The chain, now named Anchor Blue, was launched in 1972 with locations in Ontario, Pomona, Upland and El Monte, although its roots go back to 1948 in Ontario. My Sunday column has details on that. Check out this November 1972 ad from the Ontario Daily Report. For a larger view, click on the image. And thanks to Kelly Zackmann of the Ontario Library for the ad.
As you may have experienced yourself already, we’re having some commenting problems of late on various Bulletin blogs (sigh), so if yours won’t go through, it’s probably our fault, not yours. It’s being worked on.
Our tech folks say PC users with Internet Explorer, Firefox, Chrome or Safari as their browser are having trouble. That’s basically every browser, isn’t it? It’s still possible to slip one through but it may take several attempts. Don’t blame you if it’s not worth your time. I left a comment on RC Now the other day and it required seven tries.
If all else fails, e-mail your comments to me at david.allen (at) inlandnewspapers.com and I’ll post them manually when I get home, where I have a Mac. And thank you for your patience.
Vince’s Spaghetti, 8241 Foothill Blvd. (at San Bernardino Road), Rancho Cucamonga
While I prefer the Holt Boulevard Vince’s in Ontario for history, as it’s been there since 1945, the location in Rancho Cucamonga, known as the Route 66 Vince’s, is closer to the newspaper, and thus more convenient at lunchtime.
By this point the upstart, in operation since 1984, is starting to feel historic too. The high-backed wooden booths are private and some are capped by the top of a wine barrel, stamped name faded but visible.
The food, of course, is the same. The In-N-Out of pasta, Vince’s has six menu items, and I don’t know that anyone orders one of them, Victoria’s antipasto salad. Actually, this Vince’s has a dinner item known as mostasagna, a combination mostaccioli and lasagna, unique to this location.
On a recent visit, a friend had his standby, a half-order of spaghetti with meat sauce ($8), which comes with soup or salad and bread, either garlic or cheese. Having been there fairly recently for spaghetti, I plowed new territory and finally tried the french dip ($7) with soup.
Have you had the Vince’s french dip? That was the main item when Vince’s opened as a six-stool dip stand. As a history on the website says, “If Frank Cuccia’s uncle hadn’t eaten a plate of his grandmother’s spaghetti in front of the customers, Vince’s Restaurant might still be a French Dip Stand.”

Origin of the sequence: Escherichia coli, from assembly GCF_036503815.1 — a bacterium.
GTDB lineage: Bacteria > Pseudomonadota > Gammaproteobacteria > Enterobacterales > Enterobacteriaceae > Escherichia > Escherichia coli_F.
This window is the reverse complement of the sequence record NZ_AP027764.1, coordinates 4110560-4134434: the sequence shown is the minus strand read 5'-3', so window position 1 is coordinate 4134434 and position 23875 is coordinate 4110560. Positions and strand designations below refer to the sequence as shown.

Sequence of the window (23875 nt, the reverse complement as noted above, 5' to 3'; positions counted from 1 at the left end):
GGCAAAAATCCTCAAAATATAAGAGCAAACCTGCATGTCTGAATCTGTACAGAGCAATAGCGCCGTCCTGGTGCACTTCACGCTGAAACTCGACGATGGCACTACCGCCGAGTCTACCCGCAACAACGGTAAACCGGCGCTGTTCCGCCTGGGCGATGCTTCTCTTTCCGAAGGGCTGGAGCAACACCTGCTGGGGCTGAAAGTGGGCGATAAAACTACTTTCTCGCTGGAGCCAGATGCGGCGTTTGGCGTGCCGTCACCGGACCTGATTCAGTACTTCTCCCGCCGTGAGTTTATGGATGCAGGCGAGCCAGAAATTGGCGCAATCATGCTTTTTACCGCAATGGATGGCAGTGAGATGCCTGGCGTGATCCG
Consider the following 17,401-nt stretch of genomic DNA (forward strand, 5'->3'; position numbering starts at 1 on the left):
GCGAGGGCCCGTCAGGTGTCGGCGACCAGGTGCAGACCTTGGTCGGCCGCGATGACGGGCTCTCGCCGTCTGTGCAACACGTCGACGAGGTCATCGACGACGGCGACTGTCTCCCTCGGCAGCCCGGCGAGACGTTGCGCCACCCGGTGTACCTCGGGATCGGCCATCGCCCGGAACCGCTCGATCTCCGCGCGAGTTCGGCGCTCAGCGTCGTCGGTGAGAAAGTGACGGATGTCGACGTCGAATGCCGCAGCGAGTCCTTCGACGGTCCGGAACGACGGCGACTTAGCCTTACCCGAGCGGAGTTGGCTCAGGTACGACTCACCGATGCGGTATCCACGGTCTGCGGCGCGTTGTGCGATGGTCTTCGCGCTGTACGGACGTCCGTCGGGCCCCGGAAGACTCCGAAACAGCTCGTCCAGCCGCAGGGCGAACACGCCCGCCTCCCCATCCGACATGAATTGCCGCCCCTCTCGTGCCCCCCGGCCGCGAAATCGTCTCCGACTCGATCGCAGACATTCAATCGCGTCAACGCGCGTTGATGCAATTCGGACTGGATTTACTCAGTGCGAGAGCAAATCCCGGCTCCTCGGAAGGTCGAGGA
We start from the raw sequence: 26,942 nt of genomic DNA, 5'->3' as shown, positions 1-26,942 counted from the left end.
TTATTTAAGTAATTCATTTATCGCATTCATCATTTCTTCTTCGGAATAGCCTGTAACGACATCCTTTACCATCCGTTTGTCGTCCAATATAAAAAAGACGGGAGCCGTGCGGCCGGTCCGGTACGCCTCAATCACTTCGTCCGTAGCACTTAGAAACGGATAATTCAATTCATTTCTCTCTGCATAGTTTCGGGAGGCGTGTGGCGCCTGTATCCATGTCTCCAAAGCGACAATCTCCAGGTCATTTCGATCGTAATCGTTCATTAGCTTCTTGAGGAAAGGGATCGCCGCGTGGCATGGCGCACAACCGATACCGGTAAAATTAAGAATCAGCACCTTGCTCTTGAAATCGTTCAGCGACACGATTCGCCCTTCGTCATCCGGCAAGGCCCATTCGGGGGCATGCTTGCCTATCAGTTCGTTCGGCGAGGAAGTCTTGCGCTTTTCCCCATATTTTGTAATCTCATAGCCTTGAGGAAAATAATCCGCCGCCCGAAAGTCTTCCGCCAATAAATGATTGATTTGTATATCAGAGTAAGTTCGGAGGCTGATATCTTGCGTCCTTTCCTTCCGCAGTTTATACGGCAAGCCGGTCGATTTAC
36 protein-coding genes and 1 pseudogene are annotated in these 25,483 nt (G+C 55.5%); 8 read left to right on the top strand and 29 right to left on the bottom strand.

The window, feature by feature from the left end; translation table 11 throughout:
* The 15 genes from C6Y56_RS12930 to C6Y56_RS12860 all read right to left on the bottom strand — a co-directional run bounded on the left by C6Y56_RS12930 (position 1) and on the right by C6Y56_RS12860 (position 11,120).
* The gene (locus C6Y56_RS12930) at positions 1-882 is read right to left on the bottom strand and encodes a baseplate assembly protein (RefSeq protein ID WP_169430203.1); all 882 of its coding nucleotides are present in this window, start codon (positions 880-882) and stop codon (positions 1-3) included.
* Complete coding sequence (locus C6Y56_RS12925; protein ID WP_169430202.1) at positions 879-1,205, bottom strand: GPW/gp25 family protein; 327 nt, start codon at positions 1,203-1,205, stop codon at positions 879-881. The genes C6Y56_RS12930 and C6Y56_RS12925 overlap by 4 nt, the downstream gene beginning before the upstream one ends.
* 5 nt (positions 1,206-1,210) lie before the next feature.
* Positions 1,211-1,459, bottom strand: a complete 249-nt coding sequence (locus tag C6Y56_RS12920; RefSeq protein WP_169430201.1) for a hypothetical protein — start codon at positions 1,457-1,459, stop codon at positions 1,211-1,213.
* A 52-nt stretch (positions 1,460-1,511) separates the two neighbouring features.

The sandwich turned out to be tender and delicious, even better when dipped in the au jus. I began wondering if they don’t put a little extra care into the dips simply because it’s more of a specialty item. In any event, while I dote on the pasta, the french dip may be Vince’s secret weapon. Why, it might almost be the “revelation in taste” the menu quaintly promises about the cheese bread.
No, U-Haul wasn’t expecting drive-up service. Mel’s Drive-In, the ’50s diner inside an ’08 shopping center across from Ontario Mills (but technically within Rancho Cucamonga), closed Sunday. On Tuesday, items from the drive-in were loaded and driven out. Read more about Mel’s in my Wednesday column. I miss Mel’s already.
It was a rainy week off, but it was a week off, and that’s always good. I reread “Fahrenheit 451” (Pomona’s Big Read choice), saw “The Marriage of Figaro” by LA Opera and the concert by The National in Pomona, tried four new restaurants for upcoming Restaurant of the Week entries, threw out a bunch of stuff at home, and basically just relaxed and caught up on personal business.
Readers, I hope our week apart went well for you too — but not too well.
Sunday’s screening time at the Fox Theater in Pomona is 2 p.m. My column gave a later time, taken from old information. Sorry for the mistake.
Did you know that since “Psycho” was released in 1960, this is its 50th anniversary? As part of the hoopla, Janet Leigh’s body double from the shower scene, Marli Renfro, is scheduled to show up at the Fox to sign a new book, “The Girl in Alfred Hitchcock’s Shower.” Let’s hope she has the correct time.
I’m taking the week off to relax, so no further blog posts are planned this week. However, you’ll still find columns on Wednesday and Sunday in the paper or online this week. You get a break on Friday.
Wednesday’s column is all items. I wrote it last Thursday and Friday. Sunday’s is a followup about the long-gone restaurant Henry’s. I wrote it in August but put it on hold, under the theory that since I’m a little sheepish about writing more on that topic, it would be a good piece to run during a vacation!
I’ll continue checking in here as blog moderator to publish your comments.
Above is David Armstrong on the main floor of the old PFF Bank at 399 N. Garey Ave., Pomona, gazing at the Millard Sheets mural, which has been written about in this space previously.
Armstrong, who bought the building from the FDIC, is offering tours of the building from 2 to 4 p.m. Sunday. You can also be an armchair tourist by reading my Sunday column about the building and Armstrong’s plans.
Below is a view from the bank’s roof, looking south. In order from front to rear, you can see the Metrolink depot, the construction-shrouded Chase Bank (formerly Home Savings) and the Fox Theater.